Time flies doesn’t it. I woke up recently to discover that my old racing bike has become a classic! I had no idea when I bought it in 1989 that it was a ‘famous’ Peugeot PX10 (or whatever). Nor that some of this entirely ordinary racing kit would become so interesting. Let’s journey back through the decades to a time when people laughed in the face of cycle helmets, when steel was the state of the art frame material, and when a 24 tooth sprocket was something your granny would use to get to the post office...and while we’re on the subject of tough road men, here’s a shot of me having just been roared off the back of the peloton in the early season Piddlehinton Road Race in Dorset (is that still running?) sometime in 1991 I think.
Points in this picture to note: a) the mismatched wheels (I’d just got a puncture!), b) the Specialized first generation crash helmet (shaped like a mushroom), c) the Time TBT shoes (albeit the cheaper time trail versions!) d) the fact that I’m not even in the big ring (bloody wimp!) and e) the fashionable new stripey club strip (bonus points for identifying the actual Club). Ah yes, those were the days weren’t they: we were all fit young men (and women) back then...
Anyway, the bike you can see in the picture is my Peugeot Aravis. I bought it from Autosave in North Wales in 1989. Remember them? They always seemed to have all of last season’s bikes at knock down prices. RRP was £500 and I got it for £350. Bargain.
It’s a lovely bike. It’s got wafer thin 531 Professional main tubes, stays and fork blades. Simplex drop outs. Shot-in seat stays (quite the thing back then), and a nice forged fork crown. It had a Shimano 105 groupset, Mavic MA40 rims, Atax stem, Philippe ‘Tour De France’ bars, totally slick Michelin Hi-Lite tyres and, seeing as this was the late 80’s, a white Miami Vice style Turbo saddle. It was a beut. Funnily enough, down my neck of the woods Peugeot’s seemed very popular. Quite a few people in the bunch had Aravis’ but mine was the only one I ever saw finished in pearlescent white with chrome forks and stays (the other’s always seemed to be two tone red and white).
Fast forward 25 years and here it is again...one owner from new. And check out that block – a 15 straight-up from my days racing as a Junior. I remember hitting 35mph in the pack and not being able to physically pedal any faster – it was a right flippin nuisance. These modern racing bikes with their compact chainsets and virtually 1:1 gearing: modern riders don’t know they’re born eh!
I’m very fond of the old girl but what should I do? I am going to restore it but I am torn as to what to do with the frame. One option is to get it fully restored with original paint colour and reproduced transfers: this will make it like new (won’t it?). On the other hand, I know where all those scratches and marks came from. They are like part of the journey in a funny sort of way. It actually looks worse than it is in the pictures because it’s coated in WD40 and lots of dirt has stuck to it over the past 25 years, and in actual fact it will clean up fairly ok. What would you do?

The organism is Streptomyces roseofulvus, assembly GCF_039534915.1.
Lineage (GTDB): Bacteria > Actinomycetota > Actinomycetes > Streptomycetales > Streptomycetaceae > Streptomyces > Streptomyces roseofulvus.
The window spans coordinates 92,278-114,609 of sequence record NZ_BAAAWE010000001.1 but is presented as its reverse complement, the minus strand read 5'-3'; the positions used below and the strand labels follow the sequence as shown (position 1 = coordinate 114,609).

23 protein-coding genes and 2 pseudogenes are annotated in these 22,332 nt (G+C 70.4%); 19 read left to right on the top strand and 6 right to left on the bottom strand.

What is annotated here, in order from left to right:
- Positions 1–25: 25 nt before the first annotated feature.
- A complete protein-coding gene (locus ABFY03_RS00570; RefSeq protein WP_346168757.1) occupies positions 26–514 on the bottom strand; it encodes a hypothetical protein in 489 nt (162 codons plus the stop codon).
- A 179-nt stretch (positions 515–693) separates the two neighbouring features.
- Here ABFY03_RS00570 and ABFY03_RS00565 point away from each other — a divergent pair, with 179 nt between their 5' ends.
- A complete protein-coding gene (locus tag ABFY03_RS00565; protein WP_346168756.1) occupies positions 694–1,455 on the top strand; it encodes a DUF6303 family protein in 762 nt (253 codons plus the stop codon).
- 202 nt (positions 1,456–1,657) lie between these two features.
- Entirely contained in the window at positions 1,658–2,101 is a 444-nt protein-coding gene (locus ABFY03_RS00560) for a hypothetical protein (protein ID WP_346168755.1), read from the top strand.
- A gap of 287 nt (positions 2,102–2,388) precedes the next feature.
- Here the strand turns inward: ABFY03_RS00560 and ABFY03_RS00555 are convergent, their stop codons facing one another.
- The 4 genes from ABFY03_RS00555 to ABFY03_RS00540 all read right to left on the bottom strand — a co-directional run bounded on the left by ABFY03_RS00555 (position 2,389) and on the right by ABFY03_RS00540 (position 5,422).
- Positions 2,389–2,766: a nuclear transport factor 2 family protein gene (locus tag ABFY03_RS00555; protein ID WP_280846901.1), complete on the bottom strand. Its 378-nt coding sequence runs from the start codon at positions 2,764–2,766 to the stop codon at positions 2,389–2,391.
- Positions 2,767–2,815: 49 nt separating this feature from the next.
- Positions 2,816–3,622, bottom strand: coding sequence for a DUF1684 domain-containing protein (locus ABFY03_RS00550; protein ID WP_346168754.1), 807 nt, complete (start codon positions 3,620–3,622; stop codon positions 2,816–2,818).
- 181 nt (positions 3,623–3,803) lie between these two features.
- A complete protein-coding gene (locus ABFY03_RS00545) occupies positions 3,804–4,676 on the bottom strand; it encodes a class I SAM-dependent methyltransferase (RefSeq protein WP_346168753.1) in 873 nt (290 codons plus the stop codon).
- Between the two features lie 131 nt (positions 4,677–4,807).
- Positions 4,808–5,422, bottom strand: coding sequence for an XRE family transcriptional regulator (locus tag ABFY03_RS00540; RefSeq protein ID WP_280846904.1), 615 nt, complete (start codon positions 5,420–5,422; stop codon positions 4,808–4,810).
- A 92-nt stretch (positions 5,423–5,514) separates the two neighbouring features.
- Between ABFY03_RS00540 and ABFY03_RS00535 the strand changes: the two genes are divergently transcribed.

Along the way I’ve also amassed a Mavic starfish chainset, some classic Mavic SSC front and rear mechs and Simplex friction downtube levers, along with some nice Mavic 501 hubs (this was the kit I wanted back in the day). But then again, should I rebuild it back to its original spec? I’m quite tempted by that for sentimental reasons (I’m also tempted to get another Pug PX 531Pro frame – I always liked those graphite grey Aneto’s - and build my ‘dream’ 1980/1990’s bike). Decisions decisions.
Incidentally, here’s a picture of my training bike (which I’ve used continuously since 1990 when I bought it). I don’t know if it’s the same these days, but ‘when I were a lad’ you’d deliberately get a ‘gas pipe special’ and cascade all your worn out racing equipment onto it in order to have a heavy winter bike for ‘extra training’. Judging by the picture of me above being roared off the back of the peloton I’m not so sure it was a good strategy! I remember me and my pals in the cycling club went through a phase of turning up for rides on the crapest bikes we could find, and because we were fit back then, proceed to annihilate all the blokes with really expensive new bikes. It’d be the other way around these days (and then some). Anyway – I digress - this old girl is a Peugeot Europa with their proprietary HLE tubing (for ‘High Limit Elasticity’). It actually rides really nicely – I remember taking it for a test ride when I first bought it and it just felt ‘right’. Heavy, but right. You know how it is. Note the wildly inappropriate equipment (and dirt): that Mavic rear mech is probably worth £100 on its own. Incidentally, the Mavic MA3 rims came from a customer in the bike shop I worked in back then. We had built the wheels new and he was knocked off his bike whilst touring in France and he brought them in looking very bent indeed. We sorted him out with new wheels but when we cut the spokes off his old wheels prior to scrapping them, the rims, in actual fact, were perfectly straight. And they’re still going strong 20 years later!
So there we have it. My little nostalgic intro into a sentimental mid life crises style bike restoration – thanks for sticking with it. I’ll keep you posted on how the Peugeot Aravis resto is proceeding over this winter. I’d certainly welcome any comments or views. And you never know, maybe next season I’ll launch an attack on my personal best 10 mile TT time on my old racing bike...after all, that time has stood now since June 1990 although, to be honest, the bike is probably wearing better than I am!!